Glenmuir students get a taste of history in DC
Life unfolds in many manifestations, it is full of joy, excitement, and sometimes it has pleasant surprises in store. Last month, a group of teachers and students from Glenmuir High School in Clarendon got a chance to retrace the steps of history in Washington DC.
Like the blank pages of time, each chapter leading to this Cultural Enrichment Tour has a story to tell that of vision, oodles of faith, tons of blessings, and, of course, as The Beatles, a certain quartet from across the Atlantic once said, "... with a little help from our friends."
"It was a profound experience," said Moya Johnson, senior teacher in the Department of History, Glenmuir High School. "Most of the students who went on this tour are from the grassroots, and come from humble backgrounds."
Johnson, who along with her colleagues conceptualised this initiative, said that of the six students, five were travelling overseas for the first time.
Logistics had to be tied, paperwork done, passports made, visas secured, funds garnered and sourced - it might seems a succession of words in a sentence, but in actual terms it was a mammoth task.
Much before students and the two accompanying teachers, including Johnson, boarded the flight; adrenaline rush was on a high every second of every passing day.
"It was a lot of prayers," Johnson said, and as always, the divine intervention came through.
The group departed on May 3, to experience first-hand, how the course of American History was changed - they visited Library of Congress, Smithsonian Castle, Museum of African Art and the Museum of the American Indian.
The Library of Congress
"We engaged in a guided tour by the Docent of the library and learnt about the art and architecture of the Thomas Jefferson Building as well as the contributors and different collections at the facility," Johnson informed.
The group attended a private seminar on online research and using primary documents relating to topics in the History syllabus.
"Dr Jurretta Hecksher, reference specialist for American History at the Library of Congress, chaired the seminar," she said. " ... and as a treat she took us to see the Main Reading Room of the Thomas Jefferson Building!"
The group also toured the different exhibits on World War I, gaining knowledge on an era bygone, when words like mega pixels, wireless networking and touch-screens were fictional as Starship Enterprise going to where no man has gone before.
Johnson said that the students and the teachers alike were awe struck and intrigued by the exhibits and elated as they received loads of free literature on the different exhibits.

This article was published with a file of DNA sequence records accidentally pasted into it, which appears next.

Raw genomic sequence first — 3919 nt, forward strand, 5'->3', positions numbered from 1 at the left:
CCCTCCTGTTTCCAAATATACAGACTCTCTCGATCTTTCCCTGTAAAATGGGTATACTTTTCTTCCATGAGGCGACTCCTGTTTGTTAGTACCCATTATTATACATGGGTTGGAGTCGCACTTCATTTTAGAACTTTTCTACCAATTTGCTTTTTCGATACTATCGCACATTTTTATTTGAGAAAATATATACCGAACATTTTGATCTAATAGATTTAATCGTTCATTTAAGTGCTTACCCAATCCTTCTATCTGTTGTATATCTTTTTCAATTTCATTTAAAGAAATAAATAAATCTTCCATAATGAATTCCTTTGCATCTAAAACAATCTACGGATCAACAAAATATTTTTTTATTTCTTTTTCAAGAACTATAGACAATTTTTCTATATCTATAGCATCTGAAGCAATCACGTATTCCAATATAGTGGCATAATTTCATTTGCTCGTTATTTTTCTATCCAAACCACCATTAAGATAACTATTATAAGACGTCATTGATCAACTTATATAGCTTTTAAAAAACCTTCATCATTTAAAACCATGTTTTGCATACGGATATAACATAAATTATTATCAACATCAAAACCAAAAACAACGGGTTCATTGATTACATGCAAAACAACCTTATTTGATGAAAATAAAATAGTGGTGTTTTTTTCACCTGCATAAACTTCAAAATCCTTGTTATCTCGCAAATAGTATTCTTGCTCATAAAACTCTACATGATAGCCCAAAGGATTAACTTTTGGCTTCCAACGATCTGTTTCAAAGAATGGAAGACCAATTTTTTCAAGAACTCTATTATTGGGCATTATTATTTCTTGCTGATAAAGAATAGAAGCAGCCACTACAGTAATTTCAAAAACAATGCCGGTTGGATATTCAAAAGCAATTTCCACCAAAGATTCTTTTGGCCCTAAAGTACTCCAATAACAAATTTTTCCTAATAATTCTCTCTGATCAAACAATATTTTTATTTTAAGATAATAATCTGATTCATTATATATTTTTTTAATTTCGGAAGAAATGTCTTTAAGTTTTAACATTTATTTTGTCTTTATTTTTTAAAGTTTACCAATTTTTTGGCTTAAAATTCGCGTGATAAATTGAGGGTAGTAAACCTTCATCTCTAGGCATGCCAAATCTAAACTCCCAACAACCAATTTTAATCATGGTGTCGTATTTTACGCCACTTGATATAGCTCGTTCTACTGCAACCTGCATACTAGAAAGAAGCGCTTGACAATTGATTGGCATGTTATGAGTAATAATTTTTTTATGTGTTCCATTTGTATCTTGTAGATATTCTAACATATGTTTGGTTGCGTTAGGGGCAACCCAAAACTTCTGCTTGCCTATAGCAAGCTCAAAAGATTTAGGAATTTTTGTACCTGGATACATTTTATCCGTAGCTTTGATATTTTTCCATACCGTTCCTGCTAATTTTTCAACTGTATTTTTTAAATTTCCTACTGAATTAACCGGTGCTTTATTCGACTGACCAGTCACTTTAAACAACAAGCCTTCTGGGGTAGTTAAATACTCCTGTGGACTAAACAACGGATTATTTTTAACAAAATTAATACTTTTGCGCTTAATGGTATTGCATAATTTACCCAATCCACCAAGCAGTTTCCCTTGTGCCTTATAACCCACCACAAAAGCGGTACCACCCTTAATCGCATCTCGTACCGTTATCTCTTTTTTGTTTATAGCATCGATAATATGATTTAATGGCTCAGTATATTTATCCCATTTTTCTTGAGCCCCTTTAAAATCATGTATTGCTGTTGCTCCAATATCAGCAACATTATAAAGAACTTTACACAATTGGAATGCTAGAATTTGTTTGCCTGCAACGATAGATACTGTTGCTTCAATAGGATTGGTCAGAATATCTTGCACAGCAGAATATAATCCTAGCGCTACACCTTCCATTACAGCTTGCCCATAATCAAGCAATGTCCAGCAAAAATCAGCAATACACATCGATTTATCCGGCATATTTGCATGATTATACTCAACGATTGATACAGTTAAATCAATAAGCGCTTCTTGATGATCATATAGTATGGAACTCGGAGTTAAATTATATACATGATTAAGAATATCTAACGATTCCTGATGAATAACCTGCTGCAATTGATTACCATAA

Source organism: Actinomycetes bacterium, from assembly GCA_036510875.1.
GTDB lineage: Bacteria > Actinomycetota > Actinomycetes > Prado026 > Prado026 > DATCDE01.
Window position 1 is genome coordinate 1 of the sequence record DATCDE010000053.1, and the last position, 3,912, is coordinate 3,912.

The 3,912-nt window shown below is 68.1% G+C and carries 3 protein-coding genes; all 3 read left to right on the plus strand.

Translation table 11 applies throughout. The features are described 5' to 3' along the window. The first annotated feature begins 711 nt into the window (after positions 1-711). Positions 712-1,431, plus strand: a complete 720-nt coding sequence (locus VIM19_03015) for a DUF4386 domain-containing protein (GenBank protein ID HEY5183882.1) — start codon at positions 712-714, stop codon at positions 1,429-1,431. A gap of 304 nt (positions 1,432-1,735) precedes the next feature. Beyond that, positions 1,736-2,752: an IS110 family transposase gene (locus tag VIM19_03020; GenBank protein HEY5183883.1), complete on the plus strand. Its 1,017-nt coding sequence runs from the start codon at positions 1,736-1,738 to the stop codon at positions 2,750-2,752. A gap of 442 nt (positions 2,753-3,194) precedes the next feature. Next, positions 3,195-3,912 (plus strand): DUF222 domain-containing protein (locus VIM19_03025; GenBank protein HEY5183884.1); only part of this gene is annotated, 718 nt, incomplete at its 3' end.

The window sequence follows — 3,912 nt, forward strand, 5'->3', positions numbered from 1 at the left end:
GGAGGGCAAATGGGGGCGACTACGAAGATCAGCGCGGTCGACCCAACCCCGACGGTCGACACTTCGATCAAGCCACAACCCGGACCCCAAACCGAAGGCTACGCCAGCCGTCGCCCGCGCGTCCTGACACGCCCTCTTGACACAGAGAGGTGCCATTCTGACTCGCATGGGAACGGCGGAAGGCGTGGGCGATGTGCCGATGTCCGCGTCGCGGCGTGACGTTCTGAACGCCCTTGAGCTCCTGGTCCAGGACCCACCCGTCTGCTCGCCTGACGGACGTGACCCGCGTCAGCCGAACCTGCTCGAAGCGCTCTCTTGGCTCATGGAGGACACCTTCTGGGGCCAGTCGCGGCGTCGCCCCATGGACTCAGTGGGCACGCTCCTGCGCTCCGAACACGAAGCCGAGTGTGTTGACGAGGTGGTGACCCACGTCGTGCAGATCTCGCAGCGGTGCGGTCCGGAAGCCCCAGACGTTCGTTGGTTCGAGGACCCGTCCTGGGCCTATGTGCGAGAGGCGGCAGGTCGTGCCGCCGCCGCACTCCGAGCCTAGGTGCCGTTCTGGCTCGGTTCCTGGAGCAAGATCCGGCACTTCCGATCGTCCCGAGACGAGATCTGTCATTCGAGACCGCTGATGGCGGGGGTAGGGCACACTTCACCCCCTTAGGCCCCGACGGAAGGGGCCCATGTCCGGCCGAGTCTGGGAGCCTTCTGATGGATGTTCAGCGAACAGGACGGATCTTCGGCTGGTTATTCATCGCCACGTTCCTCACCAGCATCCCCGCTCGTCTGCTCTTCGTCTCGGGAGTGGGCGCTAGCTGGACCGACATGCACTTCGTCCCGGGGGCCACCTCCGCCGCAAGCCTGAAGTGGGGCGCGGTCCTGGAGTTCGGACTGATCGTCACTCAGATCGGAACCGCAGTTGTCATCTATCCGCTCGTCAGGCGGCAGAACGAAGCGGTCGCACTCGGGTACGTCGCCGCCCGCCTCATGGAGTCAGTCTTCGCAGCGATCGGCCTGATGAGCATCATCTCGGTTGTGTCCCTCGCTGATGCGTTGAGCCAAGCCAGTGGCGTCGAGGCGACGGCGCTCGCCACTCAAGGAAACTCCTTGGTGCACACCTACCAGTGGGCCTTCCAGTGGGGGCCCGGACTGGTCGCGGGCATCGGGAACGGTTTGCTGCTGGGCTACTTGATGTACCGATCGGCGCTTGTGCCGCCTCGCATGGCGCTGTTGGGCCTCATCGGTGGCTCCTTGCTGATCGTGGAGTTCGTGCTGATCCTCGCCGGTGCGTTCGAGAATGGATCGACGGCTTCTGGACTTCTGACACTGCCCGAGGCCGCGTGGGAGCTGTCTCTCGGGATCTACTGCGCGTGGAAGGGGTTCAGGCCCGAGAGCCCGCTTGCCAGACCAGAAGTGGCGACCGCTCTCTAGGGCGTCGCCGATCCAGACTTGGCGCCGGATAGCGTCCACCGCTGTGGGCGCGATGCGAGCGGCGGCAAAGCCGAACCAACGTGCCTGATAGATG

Memories of the Holocaust
The United States Holocaust Memorial Museum was a sombre experience, which has Daniel's Story, where the horrors of the Holocaust were viewed through the eyes of a child.
"Daniel's House was reconstructed and sections of the ghettos and the concentration camp of Auschwitz in Poland was also reconstructed where you read journal entries along the way comparing life before and after the holocaust," the senior teacher said. "The group was moved by his story and found the exhibit quite superb and the curating outstanding."
The group had made a courtesy call at the Jamaican Embassy, where they got an orientation on diplomacy; and afterwards got a chance to visit the National Mall afterwards to see the White House, World War II memorial, Thomas Jefferson memorial, Lincoln Memorial, Washington Monument & Reflection Pool, Korean War Memorial and Potomac River.
The Smithsonian Experience
Smithsonian is a encyclopedia, unfolding stories, volume after volume, comprising of 19 museums, galleries, gardens, and a zoo this group got to savour some gems in the collection.
"The African Art museum was my personal favourite," Johnson said. "The different exhibits sought to deepen the viewer's understanding of the African continent's diverse and compelling art forms.
She said that it was tremendously humbling to reconnect with the ancestral heritage. "There was a myriad of pieces from Congo, Angola, Cameroon, Ethiopia, Swaziland, Senegal, Cote D' Ivoire, Nigeria, Ghana to name a few."
The Museum of the American Indian was a work of art by itself, Johnson said.
"I was awed by its contemporary architecture," she said. "The exquisite, curvilinear and domed shaped, clad in Kasota limestone and surrounded by an eastern lowland landscape amid numerous water features was a feast for the eyes."
Here the group viewed Our Universes: Traditional Knowledge Shapes Our World and Nation to Nation: Treaties between the United States and the American Indian Nation.
At the end of the tour, Johnson said, they were enlightened as this tour opened their flight of imagination beyond the realms of the books, it was a life experience.
"This trip broadened the students' as well as the teachers' discipline and character and I am sure it will prove invaluable in their future endeavours," Johnson said, thanking all those to contributed resources to make it happen.
Knowledge, like light, needs a clear path to travel, and illuminate and such initiatives help to the open young minds, for one day they would rule the world.
As American writer and professor of biochemistry Isaac Asimov once said, "Your assumptions are your windows on the world. Scrub them off every once in a while, or the light won't come in."
And the light of knowledge shone through.